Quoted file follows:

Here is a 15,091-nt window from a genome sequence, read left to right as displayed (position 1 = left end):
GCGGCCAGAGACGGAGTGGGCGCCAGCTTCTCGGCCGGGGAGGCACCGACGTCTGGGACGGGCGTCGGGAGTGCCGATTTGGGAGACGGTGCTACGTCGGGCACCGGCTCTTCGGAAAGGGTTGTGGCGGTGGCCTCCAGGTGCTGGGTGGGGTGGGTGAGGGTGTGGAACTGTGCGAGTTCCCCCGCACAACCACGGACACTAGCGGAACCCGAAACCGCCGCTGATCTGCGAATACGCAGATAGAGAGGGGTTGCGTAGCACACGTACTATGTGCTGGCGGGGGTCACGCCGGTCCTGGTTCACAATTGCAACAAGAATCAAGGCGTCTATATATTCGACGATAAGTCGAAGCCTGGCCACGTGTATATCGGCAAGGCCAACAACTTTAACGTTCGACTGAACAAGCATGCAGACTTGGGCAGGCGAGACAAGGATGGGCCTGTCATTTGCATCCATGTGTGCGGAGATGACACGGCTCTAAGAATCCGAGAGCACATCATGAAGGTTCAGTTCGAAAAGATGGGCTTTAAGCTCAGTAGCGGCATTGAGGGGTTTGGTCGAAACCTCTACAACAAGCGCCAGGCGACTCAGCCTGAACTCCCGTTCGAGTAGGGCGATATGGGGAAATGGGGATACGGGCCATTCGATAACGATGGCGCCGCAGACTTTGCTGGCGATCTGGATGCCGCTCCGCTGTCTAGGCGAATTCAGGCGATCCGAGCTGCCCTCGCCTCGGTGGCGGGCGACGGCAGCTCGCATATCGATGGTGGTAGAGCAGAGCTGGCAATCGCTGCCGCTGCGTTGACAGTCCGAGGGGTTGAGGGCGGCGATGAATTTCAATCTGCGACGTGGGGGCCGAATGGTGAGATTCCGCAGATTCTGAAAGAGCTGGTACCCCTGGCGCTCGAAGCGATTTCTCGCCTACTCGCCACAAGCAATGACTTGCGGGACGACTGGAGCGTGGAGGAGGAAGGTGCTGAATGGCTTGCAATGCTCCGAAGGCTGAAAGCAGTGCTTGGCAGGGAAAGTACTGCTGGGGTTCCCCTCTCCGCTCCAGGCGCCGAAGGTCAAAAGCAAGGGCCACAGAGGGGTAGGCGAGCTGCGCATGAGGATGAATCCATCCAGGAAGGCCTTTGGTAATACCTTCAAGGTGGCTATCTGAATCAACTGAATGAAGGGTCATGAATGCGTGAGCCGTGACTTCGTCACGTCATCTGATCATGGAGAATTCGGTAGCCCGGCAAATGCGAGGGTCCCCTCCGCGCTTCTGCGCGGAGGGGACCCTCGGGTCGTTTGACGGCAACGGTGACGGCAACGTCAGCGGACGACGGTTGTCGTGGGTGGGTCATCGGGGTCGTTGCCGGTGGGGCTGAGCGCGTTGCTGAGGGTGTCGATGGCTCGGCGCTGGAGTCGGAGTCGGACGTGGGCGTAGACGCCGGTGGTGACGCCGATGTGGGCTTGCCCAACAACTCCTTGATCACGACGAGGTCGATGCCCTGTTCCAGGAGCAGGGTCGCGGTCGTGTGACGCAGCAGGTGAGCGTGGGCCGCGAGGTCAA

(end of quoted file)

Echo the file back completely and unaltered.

Here is a 15,091-nt window from a genome sequence, read left to right as displayed (position 1 = left end):
GCGGCCAGAGACGGAGTGGGCGCCAGCTTCTCGGCCGGGGAGGCACCGACGTCTGGGACGGGCGTCGGGAGTGCCGATTTGGGAGACGGTGCTACGTCGGGCACCGGCTCTTCGGAAAGGGTTGTGGCGGTGGCCTCCAGGTGCTGGGTGGGGTGGGTGAGGGTGTGGAACTGTGCGAGTTCCCCCGCACAACCACGGACACTAGCGGAACCCGAAACCGCCGCTGATCTGCGAATACGCAGATAGAGAGGGGTTGCGTAGCACACGTACTATGTGCTGGCGGGGGTCACGCCGGTCCTGGTTCACAATTGCAACAAGAATCAAGGCGTCTATATATTCGACGATAAGTCGAAGCCTGGCCACGTGTATATCGGCAAGGCCAACAACTTTAACGTTCGACTGAACAAGCATGCAGACTTGGGCAGGCGAGACAAGGATGGGCCTGTCATTTGCATCCATGTGTGCGGAGATGACACGGCTCTAAGAATCCGAGAGCACATCATGAAGGTTCAGTTCGAAAAGATGGGCTTTAAGCTCAGTAGCGGCATTGAGGGGTTTGGTCGAAACCTCTACAACAAGCGCCAGGCGACTCAGCCTGAACTCCCGTTCGAGTAGGGCGATATGGGGAAATGGGGATACGGGCCATTCGATAACGATGGCGCCGCAGACTTTGCTGGCGATCTGGATGCCGCTCCGCTGTCTAGGCGAATTCAGGCGATCCGAGCTGCCCTCGCCTCGGTGGCGGGCGACGGCAGCTCGCATATCGATGGTGGTAGAGCAGAGCTGGCAATCGCTGCCGCTGCGTTGACAGTCCGAGGGGTTGAGGGCGGCGATGAATTTCAATCTGCGACGTGGGGGCCGAATGGTGAGATTCCGCAGATTCTGAAAGAGCTGGTACCCCTGGCGCTCGAAGCGATTTCTCGCCTACTCGCCACAAGCAATGACTTGCGGGACGACTGGAGCGTGGAGGAGGAAGGTGCTGAATGGCTTGCAATGCTCCGAAGGCTGAAAGCAGTGCTTGGCAGGGAAAGTACTGCTGGGGTTCCCCTCTCCGCTCCAGGCGCCGAAGGTCAAAAGCAAGGGCCACAGAGGGGTAGGCGAGCTGCGCATGAGGATGAATCCATCCAGGAAGGCCTTTGGTAATACCTTCAAGGTGGCTATCTGAATCAACTGAATGAAGGGTCATGAATGCGTGAGCCGTGACTTCGTCACGTCATCTGATCATGGAGAATTCGGTAGCCCGGCAAATGCGAGGGTCCCCTCCGCGCTTCTGCGCGGAGGGGACCCTCGGGTCGTTTGACGGCAACGGTGACGGCAACGTCAGCGGACGACGGTTGTCGTGGGTGGGTCATCGGGGTCGTTGCCGGTGGGGCTGAGCGCGTTGCTGAGGGTGTCGATGGCTCGGCGCTGGAGTCGGAGTCGGACGTGGGCGTAGACGCCGGTGGTGACGCCGATGTGGGCTTGCCCAACAACTCCTTGATCACGACGAGGTCGATGCCCTGTTCCAGGAGCAGGGTCGCGGTCGTGTGACGCAGCAGGTGAGCGTGGGCCGCGAGGTCAA